e0 2 R ^ fe0 g1 = fe1 g1 ) e1 2 R:

a) Let ; 6= R 6= IN be extensional. Prove that there is either a recursive function

f : IN ! IN with

K = fx : f(x) 2 Rg

or a recursion function f : IN ! IN with

:K = fx : f(x) 2 Rg:

Hint: Let e0 2 IN with 8xfe0 g(x) " : If e0 2= R then choose e1 2 R: Observe the

function (

g(x; y) ' fe1 g(y) if x 2 K

" otherwise.

For e0 2 R the proof runs similar.

b) Use part a) to prove Theorem 3.6.2.

3.7. Random Access Machines 145

3.7 Random Access Machines

Informally a random access machine is a computing device whose hardware consists of

a memory which is arranged in successively numbered (nitely many) registers. Each

register is capable of storing an arbitrarily large number. The basic instructions are

INC(r) increase the content of register number r by one,

DEC(r) decrease the content of register number r by one,

BEQ(r) check whether the content of register number r is zero.

Formally we may dene a random access machine with n + 1 registers as a tuple

(INn+1 ; fINC(r); DEC(r) : r ng; fBEQ(r) : r ng)

where

INC(r) : INn+1 ! INn+1

INC(r) (z0 ; : : : ; zr ; : : : ; zn) = (z0 ; : : : ; zr + 1; : : : ; zn )

DEC(r) (z0 ; : : : ; zr ; : : : ; zn ) = (z0 ; : : : ; zr _ 1; : : : ; zn)

(

BEQ(r) (z0 ; : : : ; zr ; : : : ; zn ) = 1 if zr = 0

0 otherwise

An instruction for a random access machine is a tuple

(k; inst; l) where k; l 2 IN; inst 2 fINC(r); DEC(r) : r ng:

or a quadruple

(k; inst; l; m) where k; l; m 2 IN and inst 2 fBEQ(r) : r ng:

We call k the identication mark and l as well as m the transition marks of an in-

struction. A programme for a random access machine is a nite set P of instructions

together with a distinguished identication mark, called the start mark , such that

every instruction in P is uniquely determined by its identication mark.

The stop marks of a programme P are those transition marks which are not iden-

tication marks. Identication and transition marks are subsumed as marks . By

MP we denote the sets of marks of a programme P: The transition function for a

programme P is the map

P : MP INn+1 ! MP INn+1

146 III. Theory of Decidability

which is dened by distinguishing the following cases

8

>

> (l; (z0 ; : : : ; zr + 1; : : : ; zn)) if (k; INC(r); l) 2 P

>

>(l; (z0 ; : : : ; zr _ 1; : : : ; zn)) if (k; DEC(r); l) 2 P

>

> if (k; BEQ(r); l; m) 2 P

<(l; (z0 ; : : : ; zr ; : : : ; zn))

P (k; (z0 ; : : : ; zn )) = > and zr = 0

>

>(m; (z0 ; : : : ; zr ; : : : ; zn)) if (k; BEQ(r); l; m) 2 P

>

>

> and zr 6= 0

:(k; (z ; : : : ; z ; : : : ; z )) otherwise.

0 r n

We call a function f : INn ! INm primitive recursive, partial recursive, recursive if the

function

hf i =<> f; i.e. hf i(z1 ; : : : ; zn) = hf(z1 ; : : :zn )i

is.

Proposition 3.7.1. The transition function P : INn+2 ! INn+2 is primitive recur-

sive.

Proof. This is obvious by the denition since every nite set is primitive recursive.

This will be made more explicit in the exercises.

We obtain the iterated transition function

iP : IN INn+1 ! MP INn+1

by

iP (0;~z) = (k;~z)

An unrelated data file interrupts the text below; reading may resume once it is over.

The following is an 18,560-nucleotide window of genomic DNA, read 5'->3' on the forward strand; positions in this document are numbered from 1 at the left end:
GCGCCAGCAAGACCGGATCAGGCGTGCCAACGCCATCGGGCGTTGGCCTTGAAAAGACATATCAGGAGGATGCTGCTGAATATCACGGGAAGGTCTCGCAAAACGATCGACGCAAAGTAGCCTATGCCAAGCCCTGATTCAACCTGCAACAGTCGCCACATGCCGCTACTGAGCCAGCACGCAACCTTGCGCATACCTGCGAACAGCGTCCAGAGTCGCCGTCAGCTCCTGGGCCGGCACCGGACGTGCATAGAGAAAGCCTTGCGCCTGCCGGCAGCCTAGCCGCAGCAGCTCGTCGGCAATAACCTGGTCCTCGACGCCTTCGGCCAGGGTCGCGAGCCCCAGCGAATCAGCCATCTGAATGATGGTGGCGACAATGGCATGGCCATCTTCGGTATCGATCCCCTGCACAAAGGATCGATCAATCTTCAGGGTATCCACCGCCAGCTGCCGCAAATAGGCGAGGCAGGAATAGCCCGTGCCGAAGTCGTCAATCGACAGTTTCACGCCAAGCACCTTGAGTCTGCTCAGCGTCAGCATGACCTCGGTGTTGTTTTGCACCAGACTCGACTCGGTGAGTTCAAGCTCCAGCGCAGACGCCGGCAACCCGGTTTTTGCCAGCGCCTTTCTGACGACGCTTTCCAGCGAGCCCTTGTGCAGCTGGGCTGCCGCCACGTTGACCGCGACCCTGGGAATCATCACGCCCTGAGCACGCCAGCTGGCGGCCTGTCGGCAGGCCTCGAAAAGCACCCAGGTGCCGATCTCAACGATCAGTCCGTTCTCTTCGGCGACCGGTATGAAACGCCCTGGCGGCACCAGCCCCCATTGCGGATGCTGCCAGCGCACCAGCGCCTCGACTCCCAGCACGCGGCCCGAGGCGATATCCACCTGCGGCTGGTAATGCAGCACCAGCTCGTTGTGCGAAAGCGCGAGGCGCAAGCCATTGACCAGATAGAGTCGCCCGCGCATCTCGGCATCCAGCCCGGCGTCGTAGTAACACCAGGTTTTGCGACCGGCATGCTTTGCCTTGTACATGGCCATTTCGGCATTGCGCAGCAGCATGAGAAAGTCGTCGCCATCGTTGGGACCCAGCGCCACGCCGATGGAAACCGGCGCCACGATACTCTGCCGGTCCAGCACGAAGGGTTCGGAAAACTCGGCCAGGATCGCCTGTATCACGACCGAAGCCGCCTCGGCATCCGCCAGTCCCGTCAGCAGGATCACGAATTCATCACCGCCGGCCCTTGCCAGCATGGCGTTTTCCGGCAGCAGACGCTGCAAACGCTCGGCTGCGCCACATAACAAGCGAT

where k is the start mark of the programme P

iP (n + 1;~z) = P (iP (n;~z)):

Thus iP (n;~z) is the n-fold application of the transition function to the start cong-

uration (k;~z):

Proposition 3.7.2. The iterated transition function is primitive recursive.

The iterated transition function simulates the computation of the computing device

under a given programme P: Thus if we have the input ~z for a random access machine

iP (n;~z) computes the actual mark in the programme P and the content of the

registers after n steps. This should be done until a stop mark is reached. The result

of that computation is available in the register number 0, which is (hiP (n;~z)i)1 if

(hiP (n;~z)i)0 is the stop mark. Thus we dene

Denition 3.7.3. A function f : INn P! IN is random access machine (RAM) com-

putable if there is a programme P such that

f(~z ) ' (iP (n((iP (n;~z))0 is stop mark of P);~z)1:

3.7. Random Access Machines 147

Because we have only nitely many stop marks in a given programme P we obtain:

Lemma 3.7.4. Every RAM computable function is partial recursive.

In the exercises we will prove the converse direction. So we have the following charac-

terisation of the partial recursive functions.

Theorem 3.7.5. The partial recursive functions are just the RAM computable func-

tions.

At this point we have been confronted with a universal method to handle any kind

of algorithmical computability. In the exercises we will code up the instructions of

any given algorithm. Then we will simulate the algorithm by a recursive function.

These facts give reason for the so-called Church's thesis, formulated by A. Church

and A. M. Turing in 1936.

Church's thesis: every eectively computable function is recursive.

Exercises

E 3.7.1. Prove the following claims:

a) The functions Ckn; Pkn; S are RAM computable.

b) If g : INn P! IN and h1; : : : ; hn : INm P! IN are RAM computable, then

Sub(g; h1; : : : ; hn) is.

c) If g : INn P! IN and h : INn+2 P! IN are RAM computable, then R(g; h) is.

d) If g : INn+1 P! IN is RAM computable, then g is.

e) Every partial recursive function is RAM computable.

E 3.7.2.

a) Code the instructions of a random access machine into a set of natural numbers.

b) Determine a primitive recursive relation Prg IN such that

Prg(e) , e codes a programme for a random access machine

c) Determine a primitive recursive relation End IN2, such that

End(e; y) ,e codes a programme P and y 2 dom(P )

with (y)0 is stop mark